Bruce Springsteen

Bruce Springsteen is an American singer-songwriter, born on September 23 1949 in New Jersey. He is also known by his nickname The Boss, and performs with his band The E Street Band.

Springsteen got his first guitar aged 13, having been inspired to play music by Elvis some years earlier. He started performing in public in 1964 in local trailer parks. In 1965, he joined a band called The Castiles, initially as lead guitarist and eventually becoming singer. He later performed briefly with another group, Earth, and it was during this time that he procured The Boss nickname.

The musician performed with various other acts before forming the E Street Band in all but name, in 1972. Springsteen drew heavily from his working class New Jersey surroundings in his music. He signed a deal with Columbia the same year. His debut album ‘Greetings From Asbury Park, N.J.’ followed in January 1973, gaining him a strong critical reception but slow sales.

His second album, ‘The Wild, The Innocent & The E Street Shuffle’, came swiftly after in September 1973 but struggled to make an impact commercially. Springsteen’s breakthrough came in 1975 with the release of ‘Born To Run’. The album was recorded in New York with Mike Appel and Jon Landau on production. It peaked at Number Three on the Billboard 200 and had sold six million copies in the US alone by 2000.

A legal dispute with Appel, also his former manager, kept Springsteen from re-entering the studio for a period. Once a settlement was reached, he began work on his next record. ‘Darkness On The Edge Of Town’ was released on June 2 1978. It is now certified as triple platinum in the US, while Rolling Stone listed it as the 150th greatest album of all time.

The 20-track double album ‘The River’ followed on October 17 1980. It went to Number One in the Billboard 200, as well the albums charts in Canada and Norway. It is certified platinum in the UK and five times platinum in the US.

Springsteen’s next album, ‘Nebraska’, took a new direction, boasting a more acoustic, stark sound. It was originally demoed on a four-track tape deck, with the intention to work the songs into full band pieces but Springsteen and producer Landau decided it worked better as it was and released the demos as the album.

His best-known album, ‘Born In The USA’, was released next. The record came out on June 4 1984 and detailed Springsteen’s views on war and national identity in America. It peaked at Number One in 11 countries and has sold over 30 million records worldwide.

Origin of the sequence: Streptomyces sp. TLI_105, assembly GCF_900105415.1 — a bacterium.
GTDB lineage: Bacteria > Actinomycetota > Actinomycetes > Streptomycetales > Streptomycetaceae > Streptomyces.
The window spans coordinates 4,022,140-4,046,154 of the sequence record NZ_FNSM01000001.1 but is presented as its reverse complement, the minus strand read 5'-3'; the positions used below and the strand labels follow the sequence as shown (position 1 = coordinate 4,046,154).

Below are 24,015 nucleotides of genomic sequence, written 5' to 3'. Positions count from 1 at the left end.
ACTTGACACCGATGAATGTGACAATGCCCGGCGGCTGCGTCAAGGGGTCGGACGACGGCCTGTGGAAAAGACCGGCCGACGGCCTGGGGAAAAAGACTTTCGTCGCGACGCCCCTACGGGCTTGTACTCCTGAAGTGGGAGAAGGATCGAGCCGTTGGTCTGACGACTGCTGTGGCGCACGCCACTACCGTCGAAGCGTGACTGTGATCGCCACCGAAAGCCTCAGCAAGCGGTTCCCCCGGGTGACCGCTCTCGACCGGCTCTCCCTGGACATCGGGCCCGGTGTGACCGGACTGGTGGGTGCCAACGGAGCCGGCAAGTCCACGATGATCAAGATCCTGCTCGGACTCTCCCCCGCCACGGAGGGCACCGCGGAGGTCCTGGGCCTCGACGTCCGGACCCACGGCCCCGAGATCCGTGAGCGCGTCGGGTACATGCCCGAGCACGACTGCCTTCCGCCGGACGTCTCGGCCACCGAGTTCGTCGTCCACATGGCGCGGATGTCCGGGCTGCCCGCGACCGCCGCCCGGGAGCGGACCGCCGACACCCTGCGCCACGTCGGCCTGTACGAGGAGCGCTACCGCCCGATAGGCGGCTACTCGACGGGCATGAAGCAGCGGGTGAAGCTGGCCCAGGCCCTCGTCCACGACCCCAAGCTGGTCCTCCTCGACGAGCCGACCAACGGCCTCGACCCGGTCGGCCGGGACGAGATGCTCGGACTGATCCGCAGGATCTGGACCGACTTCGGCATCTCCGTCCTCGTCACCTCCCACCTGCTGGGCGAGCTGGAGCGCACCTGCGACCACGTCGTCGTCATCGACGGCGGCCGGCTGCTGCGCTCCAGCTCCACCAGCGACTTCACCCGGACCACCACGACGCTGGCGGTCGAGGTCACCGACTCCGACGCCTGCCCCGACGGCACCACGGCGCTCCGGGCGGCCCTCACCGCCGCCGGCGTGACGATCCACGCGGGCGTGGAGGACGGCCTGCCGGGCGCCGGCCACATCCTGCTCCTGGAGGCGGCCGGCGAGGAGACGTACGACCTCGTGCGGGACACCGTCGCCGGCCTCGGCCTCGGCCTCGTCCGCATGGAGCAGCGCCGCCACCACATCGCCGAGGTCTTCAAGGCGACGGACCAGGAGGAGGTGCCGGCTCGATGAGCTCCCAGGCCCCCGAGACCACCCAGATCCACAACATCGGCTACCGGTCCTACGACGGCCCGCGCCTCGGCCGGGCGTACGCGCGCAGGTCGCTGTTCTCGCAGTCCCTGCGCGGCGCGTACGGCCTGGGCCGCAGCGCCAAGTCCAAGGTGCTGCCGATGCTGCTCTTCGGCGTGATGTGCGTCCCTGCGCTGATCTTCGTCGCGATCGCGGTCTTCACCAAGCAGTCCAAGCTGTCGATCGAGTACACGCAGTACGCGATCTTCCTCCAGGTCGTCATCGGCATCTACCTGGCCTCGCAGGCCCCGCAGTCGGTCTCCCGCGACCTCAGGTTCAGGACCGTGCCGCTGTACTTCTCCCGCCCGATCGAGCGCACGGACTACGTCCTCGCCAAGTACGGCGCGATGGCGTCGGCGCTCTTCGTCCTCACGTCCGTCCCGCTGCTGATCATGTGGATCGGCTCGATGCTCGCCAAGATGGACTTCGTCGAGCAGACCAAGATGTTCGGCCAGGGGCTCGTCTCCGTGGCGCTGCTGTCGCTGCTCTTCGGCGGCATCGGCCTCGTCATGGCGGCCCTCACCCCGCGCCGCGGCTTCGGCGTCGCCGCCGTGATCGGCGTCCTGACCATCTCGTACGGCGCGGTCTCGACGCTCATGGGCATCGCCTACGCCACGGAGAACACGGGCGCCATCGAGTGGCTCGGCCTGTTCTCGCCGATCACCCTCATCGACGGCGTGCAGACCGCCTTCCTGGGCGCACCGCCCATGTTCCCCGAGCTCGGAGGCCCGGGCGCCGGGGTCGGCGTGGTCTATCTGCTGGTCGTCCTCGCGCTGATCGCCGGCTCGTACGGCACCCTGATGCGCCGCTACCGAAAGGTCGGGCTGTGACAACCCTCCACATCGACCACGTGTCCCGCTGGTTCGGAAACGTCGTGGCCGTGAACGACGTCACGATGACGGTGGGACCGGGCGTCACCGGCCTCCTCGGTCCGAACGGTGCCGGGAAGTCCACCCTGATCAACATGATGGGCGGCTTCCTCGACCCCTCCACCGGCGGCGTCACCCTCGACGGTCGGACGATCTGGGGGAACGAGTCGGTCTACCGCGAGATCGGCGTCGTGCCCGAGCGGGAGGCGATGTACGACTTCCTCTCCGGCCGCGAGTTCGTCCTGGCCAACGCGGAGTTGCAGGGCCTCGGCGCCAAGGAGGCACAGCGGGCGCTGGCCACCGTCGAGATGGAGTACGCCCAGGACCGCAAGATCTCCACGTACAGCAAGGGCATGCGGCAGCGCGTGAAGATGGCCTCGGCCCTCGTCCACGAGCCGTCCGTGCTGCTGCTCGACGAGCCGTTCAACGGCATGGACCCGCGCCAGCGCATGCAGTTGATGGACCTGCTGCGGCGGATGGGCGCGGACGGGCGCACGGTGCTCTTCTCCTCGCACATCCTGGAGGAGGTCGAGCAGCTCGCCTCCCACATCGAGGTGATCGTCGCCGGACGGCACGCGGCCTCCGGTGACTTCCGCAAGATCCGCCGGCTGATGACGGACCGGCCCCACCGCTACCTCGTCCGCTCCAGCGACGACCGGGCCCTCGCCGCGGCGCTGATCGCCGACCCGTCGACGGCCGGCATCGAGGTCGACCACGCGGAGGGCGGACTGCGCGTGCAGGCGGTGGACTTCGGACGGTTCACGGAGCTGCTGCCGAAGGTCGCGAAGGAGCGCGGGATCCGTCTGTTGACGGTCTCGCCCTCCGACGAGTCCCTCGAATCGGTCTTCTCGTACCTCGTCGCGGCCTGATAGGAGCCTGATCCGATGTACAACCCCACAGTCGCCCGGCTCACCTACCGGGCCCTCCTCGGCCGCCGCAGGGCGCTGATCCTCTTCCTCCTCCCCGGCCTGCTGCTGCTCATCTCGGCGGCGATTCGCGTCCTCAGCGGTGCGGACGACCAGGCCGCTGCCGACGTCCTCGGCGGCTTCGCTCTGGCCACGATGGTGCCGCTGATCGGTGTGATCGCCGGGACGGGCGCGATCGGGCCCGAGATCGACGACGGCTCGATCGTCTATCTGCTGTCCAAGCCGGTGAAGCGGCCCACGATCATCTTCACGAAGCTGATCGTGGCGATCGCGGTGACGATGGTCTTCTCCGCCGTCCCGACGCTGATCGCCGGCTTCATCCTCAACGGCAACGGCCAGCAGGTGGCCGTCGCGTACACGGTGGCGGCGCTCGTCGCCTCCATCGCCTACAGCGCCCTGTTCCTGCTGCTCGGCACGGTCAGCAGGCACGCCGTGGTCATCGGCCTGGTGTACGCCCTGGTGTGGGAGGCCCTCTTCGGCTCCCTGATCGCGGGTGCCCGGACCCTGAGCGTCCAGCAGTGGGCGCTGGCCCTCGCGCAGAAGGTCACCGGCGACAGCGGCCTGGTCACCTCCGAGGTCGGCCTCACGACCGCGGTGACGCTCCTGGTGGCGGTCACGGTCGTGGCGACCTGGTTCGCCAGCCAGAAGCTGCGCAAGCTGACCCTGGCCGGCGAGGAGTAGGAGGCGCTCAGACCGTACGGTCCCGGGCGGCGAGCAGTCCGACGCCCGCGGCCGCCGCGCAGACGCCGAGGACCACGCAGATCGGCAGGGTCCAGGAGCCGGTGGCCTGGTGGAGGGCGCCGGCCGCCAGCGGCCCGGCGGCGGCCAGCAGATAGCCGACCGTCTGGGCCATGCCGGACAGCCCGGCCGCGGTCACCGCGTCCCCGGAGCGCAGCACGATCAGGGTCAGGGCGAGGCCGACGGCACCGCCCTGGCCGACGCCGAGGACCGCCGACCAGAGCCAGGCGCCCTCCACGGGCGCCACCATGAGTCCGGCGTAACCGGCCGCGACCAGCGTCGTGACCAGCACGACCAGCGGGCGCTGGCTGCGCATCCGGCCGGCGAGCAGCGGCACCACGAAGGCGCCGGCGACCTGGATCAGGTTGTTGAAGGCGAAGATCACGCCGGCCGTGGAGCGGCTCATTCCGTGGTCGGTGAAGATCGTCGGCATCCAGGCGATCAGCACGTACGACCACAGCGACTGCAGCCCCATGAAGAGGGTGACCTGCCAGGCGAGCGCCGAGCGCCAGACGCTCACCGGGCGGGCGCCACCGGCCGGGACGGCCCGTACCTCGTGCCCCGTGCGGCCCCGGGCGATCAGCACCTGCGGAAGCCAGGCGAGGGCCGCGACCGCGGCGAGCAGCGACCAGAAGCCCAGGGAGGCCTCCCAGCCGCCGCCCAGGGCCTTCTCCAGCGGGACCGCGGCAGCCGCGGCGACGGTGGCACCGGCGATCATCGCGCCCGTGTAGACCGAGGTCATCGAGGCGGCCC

Springsteen’s eighth album, ‘Tunnel Of Love’, was released in 1987 and marked the musician beginning to part ways with the E Street Band. It also followed the breakup of Springsteen’s marriage to the actress Julianne Phillips.

In 1992, Springsteen left New Jersey for LA and released two albums simultaneously – ‘Human Touch’ and ‘Lucky Heart’. Two years later, he won an Academy Award for his song ‘Streets Of Philadelphia’, which was taken from the film Philadelphia.

Springsteen reunited with the E Street Band on a handful of new tracks recorded for his Greatest Hits compilation in 1995. He then put out another acoustic album, in a similar vein to ‘Nebraska’, ‘The Ghost Of Tom Joad’ on November 21 1995. It went on to win the Best Contemporary Folk Album award at the 1997 Grammys.

Then living back in New Jersey, Springsteen was inducted into the Rock And Roll Hall Of Fame in 1999. U2’s Bono performed the induction, a favour Springsteen would return when U2 received the honour in 2005.

In 2002, Springsteen and The E Street Band released their first studio album together in 18 years, ‘The Rising’. It was produced by Brendan O’Brien and reflected on the September 11 terrorist attacks.

Springsteen’s next album, ‘Devils & Dust’, was recorded without the band and was released on April 26 2005. Like the musician’s other acoustic albums, it was more low-key than his full band records. ‘Magic’ followed in 2007 and featured the E Street Band once more. It went to Number One in the UK and Ireland upon release.

In 2008, Springsteen supported Barack Obama’s presidential campaign and appeared at several rallies along the campaign trail. A year later, he performed at the Super Bowl XLIII halftime show, playing ‘Tenth Avenue Freeze-Out’, ‘Born To Run’, ‘Working On A Dream’ and ‘Glory Days’. He also headlined the Pyramid Stage at Glastonbury a few months later.

His 17th studio album, ‘Wrecking Ball’, was made available on March 6 2012. It became his tenth Number One album in the US, tying him with Elvis for third most Number One albums of all time. Only The Beatles and Jay-Z have more.

In 2013, a documentary titled Springsteen & I was released. Directed by Baillie Walsh, it told the life and career of the musician as seen through the eyes of his fans. His next album ‘High Hopes’ came in January 14 2014, which was made up entirely of covers, outtakes from previous records or new versions of old songs.

Springsteen is set to publish his first graphic novel, Outlaw Pete, and release an eight-disc compilation, ‘The Album Collection Vol 1 1973-1984’, before the end of 2014.